By Ed King
RTCC in Durban
The city of Durban is crackling with excitement ahead of the start of the COP17 climate summit. Our arrival at King Shaka airport was an assault on the senses, with Zulu Warriors, banners, flags and volunteers with beaming smiles welcoming us to South Africa.
It’s the biggest event in this part of the world since the 2010 Football World Cup, but unlike that tournament, which was a joyous celebration of the Rainbow Nation – and the Vuvuzela – there’s a darker undercurrent.
Away from the dancers, posters and legion of companies proclaiming their questionable low-carbon credentials (even Eskom, SA electricity providers and heavy coal users are on the case) there is a deeply important element to these talks.
A recent report from the IEA stated the planet has five years to avoid ‘irreversible climate change’. If we continue on the same trajectory it warned there would be ‘no room for manoeuvre by 2017’.
Such strong words from a respected institution need an equally forceful response. Critics may deride Durban as a waste of time and money, but the climate change debate touches every single aspect of our lives – across the planet – no matter whether we live in the developed or developing world.
The price of what we eat, wear and even drink is affected by the changing weather. In the UK our supermarkets are stocked with food and delicacies from areas of the world that will suffer from climate change: Africa, Latin America, and the Far East.
When they stop producing for us what will we do? And if their countries become too inhospitable for humans – where will they live? The immigration debate is already toxic in the UK. Imagine what pressures the desertification of vast tracts of Africa might impose on Europe?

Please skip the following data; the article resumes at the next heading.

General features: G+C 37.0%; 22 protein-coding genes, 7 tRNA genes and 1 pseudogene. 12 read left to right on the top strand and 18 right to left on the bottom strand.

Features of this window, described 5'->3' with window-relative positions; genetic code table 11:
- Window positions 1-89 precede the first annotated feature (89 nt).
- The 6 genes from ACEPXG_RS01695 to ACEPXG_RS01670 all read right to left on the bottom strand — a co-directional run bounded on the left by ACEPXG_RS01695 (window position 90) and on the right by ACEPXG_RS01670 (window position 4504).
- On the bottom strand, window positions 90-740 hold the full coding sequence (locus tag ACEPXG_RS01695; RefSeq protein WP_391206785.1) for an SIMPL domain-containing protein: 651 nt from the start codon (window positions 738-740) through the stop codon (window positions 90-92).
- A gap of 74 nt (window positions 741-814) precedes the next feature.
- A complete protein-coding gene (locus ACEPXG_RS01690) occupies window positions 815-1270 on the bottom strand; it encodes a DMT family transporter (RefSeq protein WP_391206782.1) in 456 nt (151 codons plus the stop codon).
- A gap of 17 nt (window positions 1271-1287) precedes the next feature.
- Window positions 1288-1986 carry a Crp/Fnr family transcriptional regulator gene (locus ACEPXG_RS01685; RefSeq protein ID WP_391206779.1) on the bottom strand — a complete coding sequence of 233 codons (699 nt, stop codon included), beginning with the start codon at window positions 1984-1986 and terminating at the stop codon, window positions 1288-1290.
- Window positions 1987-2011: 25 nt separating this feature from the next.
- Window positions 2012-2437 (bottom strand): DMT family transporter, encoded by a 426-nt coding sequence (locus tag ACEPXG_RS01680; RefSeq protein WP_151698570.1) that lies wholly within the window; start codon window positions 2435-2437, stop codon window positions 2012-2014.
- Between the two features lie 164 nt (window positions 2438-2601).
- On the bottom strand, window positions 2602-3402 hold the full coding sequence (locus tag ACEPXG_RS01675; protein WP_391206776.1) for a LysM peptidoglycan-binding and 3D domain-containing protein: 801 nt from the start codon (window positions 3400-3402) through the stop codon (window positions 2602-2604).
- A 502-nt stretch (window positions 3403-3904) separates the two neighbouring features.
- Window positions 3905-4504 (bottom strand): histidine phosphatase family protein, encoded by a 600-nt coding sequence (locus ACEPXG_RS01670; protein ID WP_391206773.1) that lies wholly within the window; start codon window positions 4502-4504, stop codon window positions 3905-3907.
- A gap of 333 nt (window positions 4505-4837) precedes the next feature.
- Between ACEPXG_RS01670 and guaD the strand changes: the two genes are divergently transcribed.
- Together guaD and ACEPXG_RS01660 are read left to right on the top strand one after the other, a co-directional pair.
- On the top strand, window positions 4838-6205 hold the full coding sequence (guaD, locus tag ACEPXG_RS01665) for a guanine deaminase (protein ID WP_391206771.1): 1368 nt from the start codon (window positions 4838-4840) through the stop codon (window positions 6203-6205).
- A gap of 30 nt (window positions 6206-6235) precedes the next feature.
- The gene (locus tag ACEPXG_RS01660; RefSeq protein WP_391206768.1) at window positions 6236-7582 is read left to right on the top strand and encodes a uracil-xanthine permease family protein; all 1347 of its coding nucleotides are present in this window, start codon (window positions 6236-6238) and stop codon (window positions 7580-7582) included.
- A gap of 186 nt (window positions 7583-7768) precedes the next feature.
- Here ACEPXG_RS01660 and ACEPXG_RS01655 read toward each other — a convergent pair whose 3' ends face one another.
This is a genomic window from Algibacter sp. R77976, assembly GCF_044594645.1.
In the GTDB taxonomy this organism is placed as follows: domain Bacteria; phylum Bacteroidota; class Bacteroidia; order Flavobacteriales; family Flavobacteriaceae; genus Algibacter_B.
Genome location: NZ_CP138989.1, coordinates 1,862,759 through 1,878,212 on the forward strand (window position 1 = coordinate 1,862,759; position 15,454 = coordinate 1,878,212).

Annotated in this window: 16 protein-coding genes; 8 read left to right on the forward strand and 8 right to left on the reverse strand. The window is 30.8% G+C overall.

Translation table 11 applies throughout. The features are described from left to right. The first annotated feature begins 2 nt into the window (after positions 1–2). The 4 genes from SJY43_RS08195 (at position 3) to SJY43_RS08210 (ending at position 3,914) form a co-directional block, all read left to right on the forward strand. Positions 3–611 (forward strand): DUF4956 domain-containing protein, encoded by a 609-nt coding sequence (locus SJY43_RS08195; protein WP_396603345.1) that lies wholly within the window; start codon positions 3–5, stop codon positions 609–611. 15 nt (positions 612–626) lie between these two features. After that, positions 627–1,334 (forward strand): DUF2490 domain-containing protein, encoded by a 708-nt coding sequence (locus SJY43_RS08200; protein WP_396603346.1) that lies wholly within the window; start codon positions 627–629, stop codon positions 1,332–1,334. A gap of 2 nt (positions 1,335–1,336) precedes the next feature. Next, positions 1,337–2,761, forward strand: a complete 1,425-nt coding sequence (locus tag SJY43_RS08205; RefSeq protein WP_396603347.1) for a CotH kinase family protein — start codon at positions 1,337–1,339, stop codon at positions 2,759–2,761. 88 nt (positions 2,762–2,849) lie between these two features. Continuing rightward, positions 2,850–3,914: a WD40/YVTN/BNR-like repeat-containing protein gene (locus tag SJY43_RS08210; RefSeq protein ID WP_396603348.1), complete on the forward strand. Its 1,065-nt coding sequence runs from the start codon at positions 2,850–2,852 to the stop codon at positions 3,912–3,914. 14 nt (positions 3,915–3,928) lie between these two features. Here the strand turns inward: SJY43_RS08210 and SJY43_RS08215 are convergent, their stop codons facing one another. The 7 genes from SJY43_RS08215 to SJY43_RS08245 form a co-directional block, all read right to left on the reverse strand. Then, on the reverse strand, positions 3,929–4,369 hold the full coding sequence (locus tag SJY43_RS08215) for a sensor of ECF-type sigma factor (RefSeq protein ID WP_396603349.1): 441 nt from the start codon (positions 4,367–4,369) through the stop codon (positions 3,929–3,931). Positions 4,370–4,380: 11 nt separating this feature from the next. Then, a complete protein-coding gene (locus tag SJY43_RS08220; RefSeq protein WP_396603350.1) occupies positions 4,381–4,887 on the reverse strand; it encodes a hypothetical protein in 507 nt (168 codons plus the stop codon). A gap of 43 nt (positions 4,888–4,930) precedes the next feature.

Climate change is also becoming a huge concern for business. A coalition of the world’s largest investors, with funds totalling $20 Trillion, recently joined forces to remind governments around the world of their responsibility to the climate.
Meanwhile drought in China and floods in Pakistan were contributing factors to cotton prices soaring in 2008 – bringing the effects home to companies like Levis – who have called on the US Senate to pass climate legislation proposed by President Barack Obama.
It is an economic, political and humanitarian struggle, and all those aspects must and will be considered when negotiators start their long sessions on Monday morning.
Despite the bold statements from commentators on every side of the spectrum, there are no easy answers. For many developing countries like South Africa fossil fuels remain a cheap and effective way of supplying power to their growing populations.
Try telling President Jacob Zuma he should close down his coal plants and risk blackouts across the country. The dangers of civil unrest are too great, and the lure of economic growth too strong.
And yet the low-carbon economy promises much to South Africa. It has a steady supply of sunshine that could generate vast quantities of solar power, and an enormous coastline offering potential for marine and wind turbine investment.